Subscribe to Newsletter
Monthly Newsletter: Join more than 3,000 African literature enthusiasts!
Subscribe for African literature news, and receive a free copy of our "Guide to African Novels."
dami-ajayi-Socrates-Mbamalu

Dami Ajayi

The recent shortlist of Clinical Blues in the ANA Poetry category confirms Dami Ajayi as a leading poet. The collection is divided into three parts around which is assembled images of the barroom, the hospital, and everything in between. Clinical blues is an ingenious attempt to convert medical tools and barroom tales into poetic statements that hit the nerve of the reader.

If imagery is food, poetry can’t survive without it. But the images in Clinical Blues are not the ones where Mama Afrika is praised, and her bushes are exalted, or her ancestors invoked and repudiated. Clinical Blues hits you with images like a card of dominoes, toppling over and over.  Every single experience and moment is channelled through a deft use of imagery, and it is this that propels the reader into the dark, twisted, and amusing mind of the poet.

Medical doctors have become poets, but not many have turned the hospital and its happenings into a subject of literary expression.

In the title poem “Clinical Blues,” the persona of the poem takes us through the hospital experience.

Your knees and knuckles shall clench
As pain takes its first bite
Your back shall know a bed
But no peace . . .

Ajayi’s language pricks you, makes you sympathetic and sad all at once. It is exactly this naked honesty—the poet offering his pain, happiness, disappointments as an offering to poetry unashamed—that draws us into his startling world. It hits us. We connect with the raw emotions that the poet purges out.

In “Love Songs,” Ajayi writes, “Your Eliotness,/ My sun last shone when you left;/ It has since been replaced by this/ Placid moon, hanging rather badly/ Like a wind-mangle, tree-snagged kite. He further writes: But last night, when the oil/ Of your voice threaded the intimate/ Crevice of my ear, I yearned/ Reminiscence, spoilt salad.”

In “Konji Blues,” the intimate is public. The speaker of the poem is ready to expose his loins and feels nothing about it. Haven’t we all experienced the first time when we thought the height of pleasure was in the moaning of our voices? We never expected the first time to be “raw/ Like pickled onions/ In a salad of insatiable libido.”

From the first page to the last, Ajayi captures ideas and concepts perfectly. In Clinical Blues, the stethoscope becomes an earpiece, and medicine becomes music and as for music music, ‘if it be the food of love, play me more. . .”

**************

About the Author:

Portrait - MbamaluSocrates Mbamalu is a writer with his works published in various online magazines. He lives in  Nigeria for now.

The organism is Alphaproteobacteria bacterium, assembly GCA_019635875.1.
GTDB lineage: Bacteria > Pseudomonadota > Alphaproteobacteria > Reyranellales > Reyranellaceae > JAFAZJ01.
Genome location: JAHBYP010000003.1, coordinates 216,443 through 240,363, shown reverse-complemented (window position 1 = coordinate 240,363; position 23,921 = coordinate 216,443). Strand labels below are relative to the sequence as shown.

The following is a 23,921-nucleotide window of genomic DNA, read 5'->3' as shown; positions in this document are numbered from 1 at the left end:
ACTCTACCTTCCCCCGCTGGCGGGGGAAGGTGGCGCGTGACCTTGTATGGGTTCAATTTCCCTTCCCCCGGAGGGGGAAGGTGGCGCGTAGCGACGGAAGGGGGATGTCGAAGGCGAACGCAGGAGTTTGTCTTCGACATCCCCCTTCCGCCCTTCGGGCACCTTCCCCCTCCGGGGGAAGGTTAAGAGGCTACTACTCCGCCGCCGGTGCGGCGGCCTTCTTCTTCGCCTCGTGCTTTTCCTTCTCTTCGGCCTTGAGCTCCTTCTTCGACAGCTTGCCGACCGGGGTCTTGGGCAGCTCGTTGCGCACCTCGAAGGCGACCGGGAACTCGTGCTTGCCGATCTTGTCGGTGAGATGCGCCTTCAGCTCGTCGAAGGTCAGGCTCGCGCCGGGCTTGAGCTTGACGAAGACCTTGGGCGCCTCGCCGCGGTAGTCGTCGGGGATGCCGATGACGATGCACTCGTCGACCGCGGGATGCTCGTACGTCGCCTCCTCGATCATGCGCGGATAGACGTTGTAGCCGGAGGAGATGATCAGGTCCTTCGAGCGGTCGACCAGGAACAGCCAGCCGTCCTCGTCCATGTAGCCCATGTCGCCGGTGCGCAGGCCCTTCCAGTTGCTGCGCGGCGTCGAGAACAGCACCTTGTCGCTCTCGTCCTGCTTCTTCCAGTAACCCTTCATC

Socrates Mbamalu
Twitter: @linsoc

Tags: , , , ,

I hold a doctorate in English from Duke University and recently joined the Marquette University English faculty as an Assistant Professor. I love teaching African fiction and contemporary British novels. Brittle Paper is the virtual space/station where I play and experiment with ideas on how to reinvent African fiction and literary culture.

No comments yet.

Leave a Reply

Welcome to Brittle Paper, your go-to site for African writing and literary culture. We bring you all the latest news and juicy updates on publications, authors, events, prizes, and lifestyle. Follow us on Twitter and Instagram (@brittlepaper) and sign up for our "I love African Literature" newsletter.

Monthly Newsletter!

Subscribe for African literature news, and receive a free copy of our
"Guide to African Novels."

Archives

Out There: 5 Talkbits on War Futures in Outer Spaces | Ainehi Edoro, Camae Ayewa, Rasheeda Phillips, Keith Spencer & Jamie Thomas in Conversation

out there - graph

As part of its Horizons of the Humanities initiative, the University of California Humanities Research Institute (UCHRI) will be hosting […]

Excerpt #2 | My Sister, The Serial Killer | by Oyinkan Braithwaite

my sister the serial killer

FATHER   Ayoola inherited the knife from him (and by “inherited” I mean she took it from his possessions before […]

Scholastique Mukasonga’s Novel, Our Lady of the Nile, in Film Production as Short Story Appears in The New Yorker

Scholastique Mukasonga by Sunday Times

Rwanda’s best known contemporary writer, Scholastique Mukasonga, author of the novel Our Lady of the Nile (2015) and the memoir Cockroaches […]

The 2018 Brittle Paper Anniversary Award: Meet the 8 Finalists

brittle paper anniversary award

The shortlists for the 2018 Brittle Paper Awards were announced in October. Begun in 2017 to mark our seventh anniversary, the Awards aim to recognize the […]

Demons in the Villa | Excerpt from Ebenezer Obadare’s Pentecostal Republic

pentecostal republics ebenezer obadare

Pentecostal Republic takes a hard look at the influence of pentecostalism in Nigerian politics. Prof. Obadare is a sociologist, who […]

Yasmin Belkhyr, Romeo Oriogun, Liyou Libsekal, JK Anowe Featured in Forthcoming 20.35 Africa Anthology Guest-Edited by Gbenga Adesina and Safia Elhillo

20.35 africa contributors

In February, we announced a call for submissions for a new poetry project. The anthology, 20.35 Africa: An Anthology of Contemporary Poetry, […]

Thanks for signing up!

Never miss out on new posts. Subscribe to a digest, too:

No thanks, I only want the monthly newsletter.